Harry sighed. “Ethan, there was no way to predict that they’d go after your father, and really, we don’t even know for sure if his death had anything to do with your work for us.”
Ethan shoved the folder in his hands toward Harry. Harry raised an eyebrow, but slowly opened it. Upon seeing the first crime photo, he moved to shut it, but Ethan slammed his hand down, making it impossible for Harry to turn away from what Ethan had memorized. His father’s body had practically been gutted. Like a pig. And the note next to his head was framed in his father’s lifeblood as it had flowed from him. “What else would it be about?” he asked Harry, his tone low, the anger seeping through. “The note said, on your head. That’s a direct message.”
Harry glanced down at the photo, before looking away. “I’m sorry, Ethan.”
“Sorry? When I came to you, I wanted out. I wanted to give you all the names of the people I’d dealt with on the black market, and I wanted to give you the men who were about to sell enough nuclear materials to al-Qaeda that they could build their own dirty bomb. And what did you say to me? Stay in. Go undercover. Help us catch the big fish, not just the grunts. We’ll protect your family, you said.”
“You hadn’t spoken to your father since you were ten years old,” Harry interrupted, his voice rising for the first time.
Ethan slapped his hand on the table, the force of it knocking the crime scene photos to the floor. “That doesn’t have anything to do with it! You convinced me to stay in a little longer to help MI6 bring down the arms dealers running with al-Qaeda. And less than six months later, my father is dead.” He looked at Harry, gritting his teeth as he tried to control his emotions. “This is payback.”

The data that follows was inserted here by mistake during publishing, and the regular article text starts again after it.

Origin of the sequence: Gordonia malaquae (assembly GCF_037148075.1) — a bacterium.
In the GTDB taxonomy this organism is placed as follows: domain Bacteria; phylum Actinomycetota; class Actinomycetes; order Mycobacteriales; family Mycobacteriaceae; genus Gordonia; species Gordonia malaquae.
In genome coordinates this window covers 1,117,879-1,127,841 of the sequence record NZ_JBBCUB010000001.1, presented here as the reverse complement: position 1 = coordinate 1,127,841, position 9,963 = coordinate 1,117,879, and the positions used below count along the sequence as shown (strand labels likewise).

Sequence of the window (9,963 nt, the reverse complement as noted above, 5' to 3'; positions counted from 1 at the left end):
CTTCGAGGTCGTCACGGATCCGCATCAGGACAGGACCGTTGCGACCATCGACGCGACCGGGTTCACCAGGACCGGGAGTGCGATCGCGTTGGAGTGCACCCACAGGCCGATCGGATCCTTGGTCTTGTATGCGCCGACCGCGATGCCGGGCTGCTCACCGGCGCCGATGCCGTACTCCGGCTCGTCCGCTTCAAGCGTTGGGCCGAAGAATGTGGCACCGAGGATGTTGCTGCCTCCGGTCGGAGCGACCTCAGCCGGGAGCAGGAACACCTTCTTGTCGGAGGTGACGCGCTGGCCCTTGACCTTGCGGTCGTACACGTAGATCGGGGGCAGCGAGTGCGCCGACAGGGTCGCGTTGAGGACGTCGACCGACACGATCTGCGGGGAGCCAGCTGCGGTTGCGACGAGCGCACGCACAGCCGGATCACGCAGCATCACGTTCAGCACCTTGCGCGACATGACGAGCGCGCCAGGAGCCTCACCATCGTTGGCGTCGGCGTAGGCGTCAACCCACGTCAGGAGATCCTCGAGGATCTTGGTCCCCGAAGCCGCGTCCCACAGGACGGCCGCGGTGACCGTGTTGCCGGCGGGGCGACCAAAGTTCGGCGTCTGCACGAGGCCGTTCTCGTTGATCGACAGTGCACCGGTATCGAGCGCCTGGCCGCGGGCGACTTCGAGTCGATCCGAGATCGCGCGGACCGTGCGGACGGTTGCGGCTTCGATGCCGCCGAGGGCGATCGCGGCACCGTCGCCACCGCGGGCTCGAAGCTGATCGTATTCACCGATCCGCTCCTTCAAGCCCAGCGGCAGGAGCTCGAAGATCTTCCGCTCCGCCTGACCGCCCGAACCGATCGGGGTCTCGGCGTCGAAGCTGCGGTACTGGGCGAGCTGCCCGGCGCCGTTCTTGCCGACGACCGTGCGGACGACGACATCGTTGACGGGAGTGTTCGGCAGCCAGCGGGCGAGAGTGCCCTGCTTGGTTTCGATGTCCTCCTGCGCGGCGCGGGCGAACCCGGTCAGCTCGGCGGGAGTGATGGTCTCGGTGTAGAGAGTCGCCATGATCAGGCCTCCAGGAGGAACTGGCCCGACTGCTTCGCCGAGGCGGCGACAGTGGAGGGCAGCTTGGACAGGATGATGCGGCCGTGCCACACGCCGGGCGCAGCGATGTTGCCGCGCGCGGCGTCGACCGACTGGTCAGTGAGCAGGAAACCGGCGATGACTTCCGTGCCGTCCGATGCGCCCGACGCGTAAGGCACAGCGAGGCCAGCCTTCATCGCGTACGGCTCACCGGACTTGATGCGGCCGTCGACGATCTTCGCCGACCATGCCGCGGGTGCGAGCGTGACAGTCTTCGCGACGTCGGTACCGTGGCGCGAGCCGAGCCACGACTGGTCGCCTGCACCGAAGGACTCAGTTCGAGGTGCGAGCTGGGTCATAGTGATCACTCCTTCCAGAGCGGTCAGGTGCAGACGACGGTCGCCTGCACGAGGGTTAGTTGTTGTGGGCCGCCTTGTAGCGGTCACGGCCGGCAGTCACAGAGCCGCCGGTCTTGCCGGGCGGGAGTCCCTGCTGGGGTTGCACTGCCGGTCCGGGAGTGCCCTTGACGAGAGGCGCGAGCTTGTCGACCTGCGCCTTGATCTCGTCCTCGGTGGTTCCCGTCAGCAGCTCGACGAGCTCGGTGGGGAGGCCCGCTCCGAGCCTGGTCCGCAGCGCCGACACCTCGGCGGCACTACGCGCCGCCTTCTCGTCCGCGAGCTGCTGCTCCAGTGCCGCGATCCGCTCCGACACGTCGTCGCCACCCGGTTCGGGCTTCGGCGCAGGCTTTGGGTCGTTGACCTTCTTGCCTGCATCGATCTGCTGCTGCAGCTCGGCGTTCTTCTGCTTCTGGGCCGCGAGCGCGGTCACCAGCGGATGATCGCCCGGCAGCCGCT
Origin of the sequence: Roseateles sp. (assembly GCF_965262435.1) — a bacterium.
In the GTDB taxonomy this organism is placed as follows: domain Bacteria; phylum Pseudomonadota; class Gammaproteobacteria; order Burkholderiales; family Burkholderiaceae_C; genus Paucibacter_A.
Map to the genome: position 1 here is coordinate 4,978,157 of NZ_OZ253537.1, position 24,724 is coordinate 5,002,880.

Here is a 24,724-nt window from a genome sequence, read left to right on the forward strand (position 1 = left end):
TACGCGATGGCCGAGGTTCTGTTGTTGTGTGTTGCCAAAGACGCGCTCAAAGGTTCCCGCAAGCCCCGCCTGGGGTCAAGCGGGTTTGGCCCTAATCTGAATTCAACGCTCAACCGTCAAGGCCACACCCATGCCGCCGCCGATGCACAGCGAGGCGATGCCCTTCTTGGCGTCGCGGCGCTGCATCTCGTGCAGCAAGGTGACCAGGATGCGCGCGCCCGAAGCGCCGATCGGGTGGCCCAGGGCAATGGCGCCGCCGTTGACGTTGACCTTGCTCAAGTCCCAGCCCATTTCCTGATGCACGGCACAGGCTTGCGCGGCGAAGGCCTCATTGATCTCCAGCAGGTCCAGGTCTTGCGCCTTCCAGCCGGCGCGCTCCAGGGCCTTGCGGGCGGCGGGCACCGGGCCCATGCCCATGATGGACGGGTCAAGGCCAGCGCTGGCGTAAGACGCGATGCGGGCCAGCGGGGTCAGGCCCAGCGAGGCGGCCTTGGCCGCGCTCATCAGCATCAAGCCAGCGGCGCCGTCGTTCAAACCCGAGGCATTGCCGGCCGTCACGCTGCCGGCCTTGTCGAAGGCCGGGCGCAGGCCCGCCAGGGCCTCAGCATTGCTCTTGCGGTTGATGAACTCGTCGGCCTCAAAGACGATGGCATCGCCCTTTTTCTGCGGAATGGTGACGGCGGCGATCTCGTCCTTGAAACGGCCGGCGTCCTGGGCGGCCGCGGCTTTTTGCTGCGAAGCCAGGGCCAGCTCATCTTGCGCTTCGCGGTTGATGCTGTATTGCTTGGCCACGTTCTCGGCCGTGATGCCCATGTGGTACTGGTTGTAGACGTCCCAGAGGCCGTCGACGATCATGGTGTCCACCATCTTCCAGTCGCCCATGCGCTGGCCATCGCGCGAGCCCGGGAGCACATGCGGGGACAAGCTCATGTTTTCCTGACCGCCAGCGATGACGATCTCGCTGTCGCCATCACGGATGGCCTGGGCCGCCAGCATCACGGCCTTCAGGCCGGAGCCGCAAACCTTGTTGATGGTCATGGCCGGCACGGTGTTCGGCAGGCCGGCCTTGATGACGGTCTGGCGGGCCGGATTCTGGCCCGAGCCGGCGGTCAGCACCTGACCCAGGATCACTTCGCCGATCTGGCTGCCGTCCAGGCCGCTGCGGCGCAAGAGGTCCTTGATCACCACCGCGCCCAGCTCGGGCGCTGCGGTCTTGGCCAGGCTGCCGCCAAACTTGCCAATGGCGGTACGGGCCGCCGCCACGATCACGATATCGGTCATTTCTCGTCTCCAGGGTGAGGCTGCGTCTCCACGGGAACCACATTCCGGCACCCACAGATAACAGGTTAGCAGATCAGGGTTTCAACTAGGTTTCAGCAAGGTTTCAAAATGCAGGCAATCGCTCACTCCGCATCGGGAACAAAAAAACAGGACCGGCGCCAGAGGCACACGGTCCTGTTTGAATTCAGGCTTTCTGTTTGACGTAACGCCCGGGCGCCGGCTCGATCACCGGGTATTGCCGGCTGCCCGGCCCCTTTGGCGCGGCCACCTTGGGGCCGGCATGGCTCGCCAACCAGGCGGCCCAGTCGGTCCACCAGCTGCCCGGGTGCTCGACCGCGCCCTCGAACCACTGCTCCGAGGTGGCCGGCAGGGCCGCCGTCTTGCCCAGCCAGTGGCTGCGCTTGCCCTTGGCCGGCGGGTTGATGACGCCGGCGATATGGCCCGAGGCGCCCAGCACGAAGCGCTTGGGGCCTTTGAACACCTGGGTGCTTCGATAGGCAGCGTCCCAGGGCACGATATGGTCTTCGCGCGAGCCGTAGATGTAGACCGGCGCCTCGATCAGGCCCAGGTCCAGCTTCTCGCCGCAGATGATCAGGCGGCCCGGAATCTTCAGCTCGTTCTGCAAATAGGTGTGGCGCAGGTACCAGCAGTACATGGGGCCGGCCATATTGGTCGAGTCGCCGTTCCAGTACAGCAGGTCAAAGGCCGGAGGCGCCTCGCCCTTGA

Harry ran his hands through his hair. “Ethan, we had no idea that they were even looking at your father. I’ve spent the last two days trying to sort this out, to see if it had anything to do with our agreement. I just need a little more time.”
“I’m done.” Ethan bent to retrieve the photos, and pushed the file folder shut. “I’m going to find the men who murdered my father, and then I’m going to disappear. Please thank your bosses for me. They just made things a lot more clear.”
“Ethan, we can help you, just like we planned. Don’t throw away months of work. We know the deal we have been waiting for is going down in the next two weeks or so. We need your connections to find out the particulars. That’s all. Then we can do the rest.”
“Forget it.” Ethan stood up and leaned over the table. “You guys couldn’t keep up your end of the deal. I’m out.”
“What if this doesn’t have anything to do with MI6? What if this is something else entirely?”
“I know exactly what this is about, and I’m going to take care of it.” He took a step away from the table when Harry grabbed his wrist.
“Ethan, I know you’re angry, but please, think of the good you can do. We can seriously cripple al-Qaeda. We need your help to do that.” He dropped Ethan’s arm. “I’m going to call you, because I hope once you’ve calmed down, you’ll change your mind. But, regardless, you have my number. If you need my help, with anything, just call. I’m there for you.”
Ethan’s steps faltered a bit. He turned. “Thanks, Harry. I know you tried.” And with that, he was gone.